A senior civil servant at the Department for Transport has apologised for "any offence caused" after telling a public meeting that train drivers opposed to changes to their working hours can "get the hell out of my industry".
Peter Wilkinson, director of rail passenger services at the DfT, provoked fury from transport unions and the opposition Labour party after his remarks at a meeting – organised by Conservative MP Gavin Barwell to discuss commuters' concerns with local rail services – were reported by local paper the Croydon Advertiser.
According to the paper, he told the crowd that anticipated changes to train drivers' terms and conditions meant that over "the next three years we're going to be having punch ups and we will see industrial action and I want your support".
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He is then reported to have said: "I'm furious about it and it has got to change – we have got to break them. They have all borrowed money to buy cars and got credit cards. They can't afford to spend too long on strike and I will push them into that place. They will have to decide if they want to give a good service or get the hell out of my industry."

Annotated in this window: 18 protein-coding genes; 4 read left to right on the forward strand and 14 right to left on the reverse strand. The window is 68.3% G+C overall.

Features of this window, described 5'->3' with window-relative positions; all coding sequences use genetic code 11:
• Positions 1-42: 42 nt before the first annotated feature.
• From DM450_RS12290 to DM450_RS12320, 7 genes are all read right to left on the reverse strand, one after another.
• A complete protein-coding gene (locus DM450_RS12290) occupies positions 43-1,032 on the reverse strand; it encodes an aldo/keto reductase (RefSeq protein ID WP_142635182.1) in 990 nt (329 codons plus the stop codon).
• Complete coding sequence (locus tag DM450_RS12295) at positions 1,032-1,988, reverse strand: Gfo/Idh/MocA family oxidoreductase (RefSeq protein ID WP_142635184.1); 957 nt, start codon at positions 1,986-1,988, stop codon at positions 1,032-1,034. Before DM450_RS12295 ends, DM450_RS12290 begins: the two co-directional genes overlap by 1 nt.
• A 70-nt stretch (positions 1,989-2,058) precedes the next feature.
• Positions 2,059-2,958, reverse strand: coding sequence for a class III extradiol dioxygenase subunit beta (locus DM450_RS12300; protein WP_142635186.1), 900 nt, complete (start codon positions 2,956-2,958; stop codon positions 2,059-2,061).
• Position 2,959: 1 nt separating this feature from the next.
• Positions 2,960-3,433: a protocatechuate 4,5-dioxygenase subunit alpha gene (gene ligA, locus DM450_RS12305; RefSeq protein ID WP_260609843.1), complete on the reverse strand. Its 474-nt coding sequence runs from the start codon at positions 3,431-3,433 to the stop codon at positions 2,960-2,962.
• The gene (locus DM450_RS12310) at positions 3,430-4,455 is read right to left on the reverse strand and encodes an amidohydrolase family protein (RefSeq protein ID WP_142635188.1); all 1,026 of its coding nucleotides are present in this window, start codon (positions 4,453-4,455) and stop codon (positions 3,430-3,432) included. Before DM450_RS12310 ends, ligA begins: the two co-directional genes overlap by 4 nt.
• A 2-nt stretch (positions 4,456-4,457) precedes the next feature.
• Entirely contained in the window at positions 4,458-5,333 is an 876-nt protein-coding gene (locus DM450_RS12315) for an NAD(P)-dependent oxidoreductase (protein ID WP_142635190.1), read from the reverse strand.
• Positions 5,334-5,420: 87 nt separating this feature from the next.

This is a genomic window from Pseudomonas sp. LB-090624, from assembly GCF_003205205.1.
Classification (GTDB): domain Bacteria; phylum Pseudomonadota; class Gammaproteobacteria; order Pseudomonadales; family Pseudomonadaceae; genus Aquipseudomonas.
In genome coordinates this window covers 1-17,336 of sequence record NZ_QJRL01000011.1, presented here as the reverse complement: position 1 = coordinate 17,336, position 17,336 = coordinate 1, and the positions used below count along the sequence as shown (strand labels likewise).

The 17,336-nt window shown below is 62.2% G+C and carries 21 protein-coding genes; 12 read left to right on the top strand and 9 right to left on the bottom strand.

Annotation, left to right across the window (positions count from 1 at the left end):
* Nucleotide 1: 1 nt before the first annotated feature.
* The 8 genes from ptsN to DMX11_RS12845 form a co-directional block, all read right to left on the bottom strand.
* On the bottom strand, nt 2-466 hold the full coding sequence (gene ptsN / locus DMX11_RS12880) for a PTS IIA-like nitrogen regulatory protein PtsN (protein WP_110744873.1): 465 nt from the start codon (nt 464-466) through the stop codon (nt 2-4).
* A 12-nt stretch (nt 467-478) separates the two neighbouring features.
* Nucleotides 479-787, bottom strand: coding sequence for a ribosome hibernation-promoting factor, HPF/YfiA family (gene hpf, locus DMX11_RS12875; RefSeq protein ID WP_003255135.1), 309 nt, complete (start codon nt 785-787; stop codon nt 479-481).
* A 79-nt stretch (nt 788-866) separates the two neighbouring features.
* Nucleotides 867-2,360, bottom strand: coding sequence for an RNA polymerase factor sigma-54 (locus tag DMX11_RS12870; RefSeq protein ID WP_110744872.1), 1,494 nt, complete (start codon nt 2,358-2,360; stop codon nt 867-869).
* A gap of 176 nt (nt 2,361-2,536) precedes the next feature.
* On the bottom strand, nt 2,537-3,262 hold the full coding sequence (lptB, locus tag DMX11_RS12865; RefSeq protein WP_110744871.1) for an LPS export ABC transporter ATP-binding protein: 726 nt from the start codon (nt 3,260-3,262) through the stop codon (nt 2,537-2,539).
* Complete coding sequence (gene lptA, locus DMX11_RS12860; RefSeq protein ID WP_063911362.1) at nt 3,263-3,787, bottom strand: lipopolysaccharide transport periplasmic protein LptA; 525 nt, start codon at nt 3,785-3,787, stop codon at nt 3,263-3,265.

According to the civil service code, officials must at all times abide by standards of integrity, honest, objectivity and impartiality.
Wilkinson's comments sparked an angry action from train drivers' union Aslef, with general secretary Mick Whelan writing to transport secretary Patrick McLoughlin to demand Wilkinson's resignation.
Whelan said: "In an industry that is dependent on the goodwill of train drivers, particularly the flexibility required for future electrification, and new trains, it is quite obvious that this man does not know what he is talking about."
Wilkinson himself has now issued an apology "for any offence caused" by his comments.
In a statement, he added: "I care passionately about the rail industry and I am committed to helping government deliver a better rail service for passengers. To do this we need to work with the whole of the rail industry."
Labour has seized on Wilkinson's remarks, however, with shadow civil service minister Louise Haigh saying it was "astonishing that a senior civil servant could behave in such a partisan and vitriolic way in what appears to be a breach of the civil service code".
She added: "I've written to the Cabinet Office asking them to urgently review the rules around civil servants attending events organised by Government MPs, and to reassure the public that the civil service ultimately serves the public and not the Conservative Party."
The Department for Transport said it was "right that Peter Wilkinson has apologised for his comments".
"He has a fine record of delivering a better railway for passengers, and this is what he will continue to do," a spokesperson added.